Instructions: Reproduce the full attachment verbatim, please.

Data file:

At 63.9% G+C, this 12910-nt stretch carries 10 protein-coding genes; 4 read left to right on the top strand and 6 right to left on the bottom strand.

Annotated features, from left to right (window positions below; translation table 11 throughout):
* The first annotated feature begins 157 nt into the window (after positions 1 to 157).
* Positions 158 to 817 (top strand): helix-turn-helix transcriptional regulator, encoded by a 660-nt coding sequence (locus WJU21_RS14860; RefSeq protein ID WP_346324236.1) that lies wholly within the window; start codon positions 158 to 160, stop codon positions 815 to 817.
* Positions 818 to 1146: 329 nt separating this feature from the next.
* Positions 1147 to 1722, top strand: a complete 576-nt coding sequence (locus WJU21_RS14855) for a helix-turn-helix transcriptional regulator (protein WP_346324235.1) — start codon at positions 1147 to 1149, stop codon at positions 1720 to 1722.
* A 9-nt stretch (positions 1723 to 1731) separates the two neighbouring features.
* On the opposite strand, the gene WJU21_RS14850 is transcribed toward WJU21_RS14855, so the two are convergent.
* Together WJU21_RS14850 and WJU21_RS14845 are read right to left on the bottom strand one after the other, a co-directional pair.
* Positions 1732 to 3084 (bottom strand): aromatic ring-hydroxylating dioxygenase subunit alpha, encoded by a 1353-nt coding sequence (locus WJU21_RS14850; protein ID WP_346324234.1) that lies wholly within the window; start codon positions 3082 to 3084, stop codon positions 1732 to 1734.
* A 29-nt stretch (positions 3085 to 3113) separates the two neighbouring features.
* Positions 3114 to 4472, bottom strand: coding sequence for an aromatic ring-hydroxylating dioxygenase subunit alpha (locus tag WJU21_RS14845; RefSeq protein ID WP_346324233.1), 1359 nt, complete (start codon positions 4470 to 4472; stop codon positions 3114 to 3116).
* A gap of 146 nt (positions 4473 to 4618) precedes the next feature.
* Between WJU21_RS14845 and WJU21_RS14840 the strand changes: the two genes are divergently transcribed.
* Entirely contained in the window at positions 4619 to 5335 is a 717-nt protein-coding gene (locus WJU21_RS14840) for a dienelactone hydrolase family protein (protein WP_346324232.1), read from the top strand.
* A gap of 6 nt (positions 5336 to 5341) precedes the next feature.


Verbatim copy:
At 63.9% G+C, this 12910-nt stretch carries 10 protein-coding genes; 4 read left to right on the top strand and 6 right to left on the bottom strand.

Annotated features, from left to right (window positions below; translation table 11 throughout):
* The first annotated feature begins 157 nt into the window (after positions 1 to 157).
* Positions 158 to 817 (top strand): helix-turn-helix transcriptional regulator, encoded by a 660-nt coding sequence (locus WJU21_RS14860; RefSeq protein ID WP_346324236.1) that lies wholly within the window; start codon positions 158 to 160, stop codon positions 815 to 817.
* Positions 818 to 1146: 329 nt separating this feature from the next.
* Positions 1147 to 1722, top strand: a complete 576-nt coding sequence (locus WJU21_RS14855) for a helix-turn-helix transcriptional regulator (protein WP_346324235.1) — start codon at positions 1147 to 1149, stop codon at positions 1720 to 1722.
* A 9-nt stretch (positions 1723 to 1731) separates the two neighbouring features.
* On the opposite strand, the gene WJU21_RS14850 is transcribed toward WJU21_RS14855, so the two are convergent.
* Together WJU21_RS14850 and WJU21_RS14845 are read right to left on the bottom strand one after the other, a co-directional pair.
* Positions 1732 to 3084 (bottom strand): aromatic ring-hydroxylating dioxygenase subunit alpha, encoded by a 1353-nt coding sequence (locus WJU21_RS14850; protein ID WP_346324234.1) that lies wholly within the window; start codon positions 3082 to 3084, stop codon positions 1732 to 1734.
* A 29-nt stretch (positions 3085 to 3113) separates the two neighbouring features.
* Positions 3114 to 4472, bottom strand: coding sequence for an aromatic ring-hydroxylating dioxygenase subunit alpha (locus tag WJU21_RS14845; RefSeq protein ID WP_346324233.1), 1359 nt, complete (start codon positions 4470 to 4472; stop codon positions 3114 to 3116).
* A gap of 146 nt (positions 4473 to 4618) precedes the next feature.
* Between WJU21_RS14845 and WJU21_RS14840 the strand changes: the two genes are divergently transcribed.
* Entirely contained in the window at positions 4619 to 5335 is a 717-nt protein-coding gene (locus WJU21_RS14840) for a dienelactone hydrolase family protein (protein WP_346324232.1), read from the top strand.
* A gap of 6 nt (positions 5336 to 5341) precedes the next feature.